Whether lending a hand to the visually impaired, or detecting low blood sugar in Type-1 diabetics, guide dogs are integral to helping those with disabilities navigate everyday life.
Lions International is raising money to provide those guide dogs to those that can’t afford to purchase their own.
In Elmira on May 29, dog lovers, walkers and more will be taking to the streets in a pledged fundraising walk to support the Lions Foundation of Canada at the Purina Walk for Dog Guides.
The walk, which takes place in around 200 cities and towns across Canada, raised $1,195,154 last year, providing those in need with specially trained dogs to help them day-to-day.
Nancy Chiasson is one of the fundraisers at this year’s walk, and fosters puppies who will go on to a career as a dog guide for someone in Canada. Irv, the black lab, is currently four months old. She says it takes around $25,000 to fully train and customize a dog guide. None of that cost is passed on to the client.
“The key with the Lions Foundation is that they don’t charge the clients for the dogs. It is huge. They figure it costs $25,000 to raise and train a guide dog and it is given to the client no charge. They also train the client with the dog for no charge as well, so fundraising is really important to the Lions Foundation because of that,” she said, mentioning it is all run on donations and sponsorships. “There is no government funding for this. The Dog Walk is a national day, raising over a million dollars around Canada, so all these little community walks add up for them.”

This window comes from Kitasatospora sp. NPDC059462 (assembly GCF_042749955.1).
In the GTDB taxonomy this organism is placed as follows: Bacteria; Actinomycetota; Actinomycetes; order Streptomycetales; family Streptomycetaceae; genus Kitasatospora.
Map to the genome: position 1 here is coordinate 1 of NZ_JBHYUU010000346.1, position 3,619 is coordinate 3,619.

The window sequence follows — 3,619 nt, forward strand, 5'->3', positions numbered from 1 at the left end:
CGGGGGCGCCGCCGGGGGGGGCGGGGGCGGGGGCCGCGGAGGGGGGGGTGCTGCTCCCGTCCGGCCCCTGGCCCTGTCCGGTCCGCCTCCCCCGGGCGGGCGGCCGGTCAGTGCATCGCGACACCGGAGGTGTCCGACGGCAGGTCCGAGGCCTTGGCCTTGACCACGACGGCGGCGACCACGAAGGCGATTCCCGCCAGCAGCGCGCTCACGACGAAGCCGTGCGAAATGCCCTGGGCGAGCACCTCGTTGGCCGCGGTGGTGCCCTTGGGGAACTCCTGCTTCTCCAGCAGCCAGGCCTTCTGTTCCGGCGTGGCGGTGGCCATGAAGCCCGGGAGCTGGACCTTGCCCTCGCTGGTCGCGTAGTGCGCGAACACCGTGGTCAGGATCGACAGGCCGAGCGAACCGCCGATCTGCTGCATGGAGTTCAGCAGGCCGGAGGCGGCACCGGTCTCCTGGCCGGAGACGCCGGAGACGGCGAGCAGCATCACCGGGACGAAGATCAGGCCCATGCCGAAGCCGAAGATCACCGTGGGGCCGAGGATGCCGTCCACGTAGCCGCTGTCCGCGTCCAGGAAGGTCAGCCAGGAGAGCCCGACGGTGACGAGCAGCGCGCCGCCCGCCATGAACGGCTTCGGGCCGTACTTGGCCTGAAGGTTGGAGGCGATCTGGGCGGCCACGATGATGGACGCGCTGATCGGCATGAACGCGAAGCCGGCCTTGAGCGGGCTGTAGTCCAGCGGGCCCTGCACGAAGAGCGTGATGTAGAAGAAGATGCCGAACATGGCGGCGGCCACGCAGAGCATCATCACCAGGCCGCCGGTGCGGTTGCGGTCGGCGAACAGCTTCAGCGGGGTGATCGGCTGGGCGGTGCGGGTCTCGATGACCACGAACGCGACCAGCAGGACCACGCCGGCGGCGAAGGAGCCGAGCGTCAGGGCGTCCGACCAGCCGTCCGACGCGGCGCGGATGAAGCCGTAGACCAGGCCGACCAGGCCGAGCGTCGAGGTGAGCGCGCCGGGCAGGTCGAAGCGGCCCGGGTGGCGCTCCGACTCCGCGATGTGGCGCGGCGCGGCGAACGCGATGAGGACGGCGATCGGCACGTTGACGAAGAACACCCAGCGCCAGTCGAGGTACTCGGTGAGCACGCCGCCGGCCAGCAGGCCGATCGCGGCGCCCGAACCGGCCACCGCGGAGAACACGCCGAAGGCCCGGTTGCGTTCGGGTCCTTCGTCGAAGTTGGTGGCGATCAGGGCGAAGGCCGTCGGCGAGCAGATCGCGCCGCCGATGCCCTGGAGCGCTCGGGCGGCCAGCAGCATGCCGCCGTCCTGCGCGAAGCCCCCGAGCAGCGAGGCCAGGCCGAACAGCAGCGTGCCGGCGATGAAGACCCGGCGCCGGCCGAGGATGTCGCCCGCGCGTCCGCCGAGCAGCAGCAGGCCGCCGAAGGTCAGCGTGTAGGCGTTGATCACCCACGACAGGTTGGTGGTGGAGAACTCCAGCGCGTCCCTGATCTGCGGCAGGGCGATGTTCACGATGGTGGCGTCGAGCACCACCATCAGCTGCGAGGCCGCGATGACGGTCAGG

Deb Cserhalmi, one of the organizers with the Woolwich Community Lions, says it is a great cause, with six different types of guide dogs helping those from all walks of life.
“They have canine vision, hearing ear dogs, they have special skills dogs for people in a wheelchairs. The dogs will open up doors for them and pick up things. Then, autism. They started out just thinking that the dogs were going to be useful just in keeping the child from bolting or running off, then they found out that the dogs are great for the child’s social skills. People will interact with the child, even just asking what the dog’s name is,” she said. “They also have seizure response. The dogs are trained to alert the right people that their person is having a seizure. Our newest one is diabetic detection. The dogs actually detect diabetes. It is for people with Type-1 diabetes. They will tend to pass out because of blood sugar.”
Cserhalmi and Chiasson have a few tips for those who see an guide dog in public, and may want to give it a scratch behind the ear.
“One important thing is that we want people to always ask before you pet the dog. Sometimes the dog is out for promotion, and they can be pet, but other times, the handler or raiser is training them to do something and they will tell them no,” said Cserhalmi. “If they are wearing the red vest, they are working. Do not disturb those dogs.”
Chiasson added that it doesn’t just take a pet to distract a dog guide from its work.
“Making eye contact, or even talking to the dogs is the same thing. It is a distraction,” she said.
Chiasson wants everyone to feel welcome coming to the Purina Walk for Guide Dogs later this month, even just to raise awareness of the program.
“It makes it a great cause to support from that perspective. But, the puppy-raising program is a lot of fun. We are always looking for new people to join us. It is a fascinating organization with really dedicated people,” she said. “We also want people to understand the services the organization provides, all of the things that they can do and the way that they can help.”
To donate, or to sign up for the walk, visit the Purina Walk for Guide Dogs website at www.purinawalkfordogguides.com.